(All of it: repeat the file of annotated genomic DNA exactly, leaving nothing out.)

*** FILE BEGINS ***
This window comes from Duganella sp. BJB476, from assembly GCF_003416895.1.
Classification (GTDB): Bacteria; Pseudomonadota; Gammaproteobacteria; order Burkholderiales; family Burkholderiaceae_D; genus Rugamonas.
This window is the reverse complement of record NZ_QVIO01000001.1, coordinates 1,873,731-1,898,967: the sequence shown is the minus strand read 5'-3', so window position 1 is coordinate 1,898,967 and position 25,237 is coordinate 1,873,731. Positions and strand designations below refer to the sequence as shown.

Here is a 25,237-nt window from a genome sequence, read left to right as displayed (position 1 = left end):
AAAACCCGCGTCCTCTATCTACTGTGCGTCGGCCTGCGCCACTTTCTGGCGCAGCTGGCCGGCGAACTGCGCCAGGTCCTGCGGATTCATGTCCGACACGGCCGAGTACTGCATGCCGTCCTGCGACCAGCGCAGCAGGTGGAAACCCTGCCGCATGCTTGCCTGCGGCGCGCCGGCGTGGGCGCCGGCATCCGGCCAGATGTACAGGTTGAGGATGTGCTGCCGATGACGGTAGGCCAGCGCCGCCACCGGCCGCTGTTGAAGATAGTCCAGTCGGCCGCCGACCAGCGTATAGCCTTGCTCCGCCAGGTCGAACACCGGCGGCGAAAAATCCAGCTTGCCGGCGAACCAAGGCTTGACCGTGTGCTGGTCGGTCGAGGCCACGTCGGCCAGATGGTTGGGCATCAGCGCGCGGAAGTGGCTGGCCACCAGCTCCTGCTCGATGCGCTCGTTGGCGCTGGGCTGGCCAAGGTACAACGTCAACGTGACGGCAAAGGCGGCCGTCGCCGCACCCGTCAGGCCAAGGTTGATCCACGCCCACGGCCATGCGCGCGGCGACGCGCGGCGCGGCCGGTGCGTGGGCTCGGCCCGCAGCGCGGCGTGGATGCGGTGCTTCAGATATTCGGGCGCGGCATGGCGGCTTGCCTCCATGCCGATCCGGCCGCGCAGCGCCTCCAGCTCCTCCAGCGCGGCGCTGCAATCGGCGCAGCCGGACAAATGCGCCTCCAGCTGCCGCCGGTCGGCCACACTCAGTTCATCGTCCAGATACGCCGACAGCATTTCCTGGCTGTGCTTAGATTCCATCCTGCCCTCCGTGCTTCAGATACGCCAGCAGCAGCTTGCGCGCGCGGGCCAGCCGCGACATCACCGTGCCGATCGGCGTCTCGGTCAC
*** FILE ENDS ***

This window comes from Duganella sp. BJB476, from assembly GCF_003416895.1.
Classification (GTDB): Bacteria; Pseudomonadota; Gammaproteobacteria; order Burkholderiales; family Burkholderiaceae_D; genus Rugamonas.
This window is the reverse complement of record NZ_QVIO01000001.1, coordinates 1,873,731-1,898,967: the sequence shown is the minus strand read 5'-3', so window position 1 is coordinate 1,898,967 and position 25,237 is coordinate 1,873,731. Positions and strand designations below refer to the sequence as shown.

Here is a 25,237-nt window from a genome sequence, read left to right as displayed (position 1 = left end):
AAAACCCGCGTCCTCTATCTACTGTGCGTCGGCCTGCGCCACTTTCTGGCGCAGCTGGCCGGCGAACTGCGCCAGGTCCTGCGGATTCATGTCCGACACGGCCGAGTACTGCATGCCGTCCTGCGACCAGCGCAGCAGGTGGAAACCCTGCCGCATGCTTGCCTGCGGCGCGCCGGCGTGGGCGCCGGCATCCGGCCAGATGTACAGGTTGAGGATGTGCTGCCGATGACGGTAGGCCAGCGCCGCCACCGGCCGCTGTTGAAGATAGTCCAGTCGGCCGCCGACCAGCGTATAGCCTTGCTCCGCCAGGTCGAACACCGGCGGCGAAAAATCCAGCTTGCCGGCGAACCAAGGCTTGACCGTGTGCTGGTCGGTCGAGGCCACGTCGGCCAGATGGTTGGGCATCAGCGCGCGGAAGTGGCTGGCCACCAGCTCCTGCTCGATGCGCTCGTTGGCGCTGGGCTGGCCAAGGTACAACGTCAACGTGACGGCAAAGGCGGCCGTCGCCGCACCCGTCAGGCCAAGGTTGATCCACGCCCACGGCCATGCGCGCGGCGACGCGCGGCGCGGCCGGTGCGTGGGCTCGGCCCGCAGCGCGGCGTGGATGCGGTGCTTCAGATATTCGGGCGCGGCATGGCGGCTTGCCTCCATGCCGATCCGGCCGCGCAGCGCCTCCAGCTCCTCCAGCGCGGCGCTGCAATCGGCGCAGCCGGACAAATGCGCCTCCAGCTGCCGCCGGTCGGCCACACTCAGTTCATCGTCCAGATACGCCGACAGCATTTCCTGGCTGTGCTTAGATTCCATCCTGCCCTCCGTGCTTCAGATACGCCAGCAGCAGCTTGCGCGCGCGGGCCAGCCGCGACATCACCGTGCCGATCGGCGTCTCGGTCAC